Entire West Virginia Fire Department Sues City For FLSA Violations

All forty-four members of the Clarksburg Fire Department have filed suit claiming the city’s method of calculating their hourly rate, regular rate and overtime rate violates the FLSA. The firefighters claim that the city pays them a salary, but has been making a mistake when converting their salary to an hourly rate for purposes of calculating overtime.

According to the complaint, the city uses an unrealistic denominator (also called a divisor) when converting their salary to an hourly rate. More specifically, firefighters are scheduled to work an overage of 2,936 hours per year, but the city currently divides their annual salary and wage augments by 3,406 to arrive at their regular rate. They allege this “impermissably” reduces their overtime compensation.

Quoting from the complaint:

  • [Clarksburg]’s fire fighters are scheduled to work, on average, 2,936 hours in 2024. That is approximately 41% more scheduled hours than a typical full-time employee that works 40 hours per week.
  • Each fire fighter also receives certain line item pays for longevity with the Fire Department and for “special assignment pay.”
  • Longevity pay is a pay premium paid to fire fighters for their length of service with the Fire Department. Longevity pay is calculated from an annual pay supplement to the City’s employees.
  • “Special assignment pay” is similar to hazard pay for fire fighters as it is a pay premium designed to enhance fire fighter pay because of the hazardous and dangerous job they perform.
  • Both line items are based on a stated annual amount. That annual amount is then calculated by the City into an hourly wage and added to a fire fighter’s hourly rate.
  • The issue in this case is that the City has failed, for decades, to accurately calculate each Plaintiff’s hourly rate from the Plaintiff’s respective annual salary.
  • Since at least the 1950s, the City has calculated its fire fighters’ hourly pay based on 3,328 hours per year.
  • No one has been able to identify who determined that a fire fighter’s hourly pay is based on 3,328 hours per year, when that figure was calculated, or how exactly it was calculated.
  • For decades, the City calculated the Plaintiffs’ pay by dividing a fire fighter’s stated annual salary by 3,328 hours.
  • None of the Plaintiffs are scheduled to work 3,328 hours in a given year.
  • The Defendant’s use of 3,328 hours for calculating the Plaintiffs’ regular rate of pay impermissibly decreases the Plaintiffs’ actual regular rate of pay.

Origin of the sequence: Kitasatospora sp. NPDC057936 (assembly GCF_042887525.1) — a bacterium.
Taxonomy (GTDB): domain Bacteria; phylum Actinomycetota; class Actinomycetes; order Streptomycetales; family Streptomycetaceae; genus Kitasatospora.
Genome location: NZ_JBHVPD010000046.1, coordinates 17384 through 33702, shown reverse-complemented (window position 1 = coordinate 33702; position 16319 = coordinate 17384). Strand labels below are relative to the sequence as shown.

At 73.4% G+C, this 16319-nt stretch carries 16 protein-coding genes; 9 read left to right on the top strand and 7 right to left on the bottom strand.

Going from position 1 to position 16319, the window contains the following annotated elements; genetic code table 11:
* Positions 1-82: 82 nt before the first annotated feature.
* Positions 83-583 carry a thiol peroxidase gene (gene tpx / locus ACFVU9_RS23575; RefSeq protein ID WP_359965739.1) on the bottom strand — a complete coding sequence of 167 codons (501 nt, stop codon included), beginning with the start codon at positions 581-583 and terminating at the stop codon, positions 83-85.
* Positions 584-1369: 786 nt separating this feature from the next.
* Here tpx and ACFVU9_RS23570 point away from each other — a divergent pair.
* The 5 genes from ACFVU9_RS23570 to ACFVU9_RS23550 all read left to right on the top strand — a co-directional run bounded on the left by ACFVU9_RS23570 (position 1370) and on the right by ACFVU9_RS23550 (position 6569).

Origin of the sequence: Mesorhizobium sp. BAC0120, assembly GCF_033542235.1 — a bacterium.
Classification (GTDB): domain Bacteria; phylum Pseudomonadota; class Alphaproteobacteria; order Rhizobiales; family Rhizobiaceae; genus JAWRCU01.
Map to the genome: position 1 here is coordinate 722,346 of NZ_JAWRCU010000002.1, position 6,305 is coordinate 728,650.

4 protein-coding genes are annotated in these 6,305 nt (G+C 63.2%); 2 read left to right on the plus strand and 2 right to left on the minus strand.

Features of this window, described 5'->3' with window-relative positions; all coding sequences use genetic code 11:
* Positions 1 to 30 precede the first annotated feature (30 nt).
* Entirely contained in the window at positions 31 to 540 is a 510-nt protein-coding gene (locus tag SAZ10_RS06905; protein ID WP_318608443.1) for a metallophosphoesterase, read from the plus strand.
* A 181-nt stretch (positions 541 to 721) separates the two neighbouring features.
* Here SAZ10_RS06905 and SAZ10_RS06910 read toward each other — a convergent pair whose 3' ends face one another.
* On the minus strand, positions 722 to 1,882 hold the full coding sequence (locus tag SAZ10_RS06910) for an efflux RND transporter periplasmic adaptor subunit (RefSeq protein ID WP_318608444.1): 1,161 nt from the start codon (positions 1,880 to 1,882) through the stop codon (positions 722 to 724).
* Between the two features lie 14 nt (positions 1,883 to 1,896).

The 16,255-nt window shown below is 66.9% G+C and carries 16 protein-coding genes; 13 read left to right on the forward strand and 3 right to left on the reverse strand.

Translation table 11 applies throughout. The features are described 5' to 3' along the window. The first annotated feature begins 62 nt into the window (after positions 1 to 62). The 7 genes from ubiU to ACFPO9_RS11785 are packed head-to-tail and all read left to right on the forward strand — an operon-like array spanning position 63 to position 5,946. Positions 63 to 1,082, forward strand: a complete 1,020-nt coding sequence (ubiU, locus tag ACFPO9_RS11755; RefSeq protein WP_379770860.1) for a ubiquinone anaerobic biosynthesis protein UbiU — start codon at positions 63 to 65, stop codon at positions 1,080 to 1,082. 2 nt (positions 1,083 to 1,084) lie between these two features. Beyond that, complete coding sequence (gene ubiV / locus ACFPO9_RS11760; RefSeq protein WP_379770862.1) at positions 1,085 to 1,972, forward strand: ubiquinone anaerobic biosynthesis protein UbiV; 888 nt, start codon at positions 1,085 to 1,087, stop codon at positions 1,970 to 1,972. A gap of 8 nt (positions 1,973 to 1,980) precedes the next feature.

• In late 2023 or early 2024, the City recalculated the number of hours it uses to calculate a fire fighter’s regular rate of hourly pay from a stated annual salary.
  • The City now calculates a fire fighter’s regular rate of hourly pay based on 3,406 hours instead of the prior 3,328 hour figure.
  • Again, none of the Plaintiffs are scheduled to work 3,406 hours in a given year.
  • It remains unclear who calculated the 3,406 figure, how it was calculated, or why the change was performed by the City.
  • The act of increasing the hypothetical number of hours that is used for calculating the fire fighter’s hourly pay from 3,328 to 3,406 worked to further decrease the Plaintiff’s regular rate of hourly pay.
  • The City’s erroneous use of either the 3,328 or 3,406 hour figure has led to a chronic miscalculation of the Plaintiffs’ regular rate of hourly pay and overtime pay rate.
  • The Defendant has knowingly, intentionally, and willfully failed to accurately calculate the Plaintiffs’ regular rate of pay from their stated annual salary.
  • The Defendant’s use of and reliance on an incorrect formula for decades, without justification, was done in a knowing, intentional, and willful manner.
  • Following the revelation by unknown City employees and administrators that its methodology was incorrect, the City attempted to obfuscate the calculation and increase the divisor in its calculation from 3,328 to 3,406.
  • The City increase to the divisor resulted in a further reduction and miscalculation of the Plaintiffs’ regular rate of pay and overtime pay.
  • The City’s actions in increasing the divisor was done in a knowing, intentional, and willful manner.

The suit alleges the city’s miscalculation of their regular rate results in them receiving less than 1.5 times their regular rate when working overtime. Curiously, even the fire chief is listed as a plaintiff in the suit. The complaint alleges the city’s conduct was intentional, allowing them to recover three years of damages as opposed to the normal two years. Here is a copy of the complaint:

About Curt Varone

Curt Varone has over 45 years of fire service experience and 35 as a practicing attorney licensed in both Rhode Island and Maine. His background includes 29 years as a career firefighter in Providence (retiring as a Deputy Assistant Chief), as well as volunteer and paid on call experience. He is the author of two books: Legal Considerations for Fire and Emergency Services, (2006, 2nd ed. 2011, 3rd ed. 2014, 4th ed. 2022) and Fire Officer's Legal Handbook (2007), and is a contributing editor for Firehouse Magazine writing the Fire Law column.

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